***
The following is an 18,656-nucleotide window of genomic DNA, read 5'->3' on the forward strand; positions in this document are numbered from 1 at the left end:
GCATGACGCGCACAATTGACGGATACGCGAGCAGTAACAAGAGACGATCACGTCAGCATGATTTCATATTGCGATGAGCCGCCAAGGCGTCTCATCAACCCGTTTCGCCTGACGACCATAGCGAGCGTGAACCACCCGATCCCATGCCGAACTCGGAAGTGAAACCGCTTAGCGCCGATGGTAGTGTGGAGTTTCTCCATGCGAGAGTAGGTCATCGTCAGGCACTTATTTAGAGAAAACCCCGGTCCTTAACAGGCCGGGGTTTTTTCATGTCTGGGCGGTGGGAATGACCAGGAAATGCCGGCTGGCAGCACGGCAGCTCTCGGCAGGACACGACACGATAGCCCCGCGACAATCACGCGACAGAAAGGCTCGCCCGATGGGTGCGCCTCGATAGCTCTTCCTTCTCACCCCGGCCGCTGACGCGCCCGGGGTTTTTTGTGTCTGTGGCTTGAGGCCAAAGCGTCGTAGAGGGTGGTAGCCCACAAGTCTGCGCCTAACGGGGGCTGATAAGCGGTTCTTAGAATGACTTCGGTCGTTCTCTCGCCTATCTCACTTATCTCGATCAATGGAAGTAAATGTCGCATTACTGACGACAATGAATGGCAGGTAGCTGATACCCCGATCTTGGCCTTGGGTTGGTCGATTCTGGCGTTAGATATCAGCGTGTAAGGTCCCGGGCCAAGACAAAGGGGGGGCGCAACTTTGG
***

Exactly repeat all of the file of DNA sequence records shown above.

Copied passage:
The following is an 18,656-nucleotide window of genomic DNA, read 5'->3' on the forward strand; positions in this document are numbered from 1 at the left end:
GCATGACGCGCACAATTGACGGATACGCGAGCAGTAACAAGAGACGATCACGTCAGCATGATTTCATATTGCGATGAGCCGCCAAGGCGTCTCATCAACCCGTTTCGCCTGACGACCATAGCGAGCGTGAACCACCCGATCCCATGCCGAACTCGGAAGTGAAACCGCTTAGCGCCGATGGTAGTGTGGAGTTTCTCCATGCGAGAGTAGGTCATCGTCAGGCACTTATTTAGAGAAAACCCCGGTCCTTAACAGGCCGGGGTTTTTTCATGTCTGGGCGGTGGGAATGACCAGGAAATGCCGGCTGGCAGCACGGCAGCTCTCGGCAGGACACGACACGATAGCCCCGCGACAATCACGCGACAGAAAGGCTCGCCCGATGGGTGCGCCTCGATAGCTCTTCCTTCTCACCCCGGCCGCTGACGCGCCCGGGGTTTTTTGTGTCTGTGGCTTGAGGCCAAAGCGTCGTAGAGGGTGGTAGCCCACAAGTCTGCGCCTAACGGGGGCTGATAAGCGGTTCTTAGAATGACTTCGGTCGTTCTCTCGCCTATCTCACTTATCTCGATCAATGGAAGTAAATGTCGCATTACTGACGACAATGAATGGCAGGTAGCTGATACCCCGATCTTGGCCTTGGGTTGGTCGATTCTGGCGTTAGATATCAGCGTGTAAGGTCCCGGGCCAAGACAAAGGGGGGGCGCAACTTTGG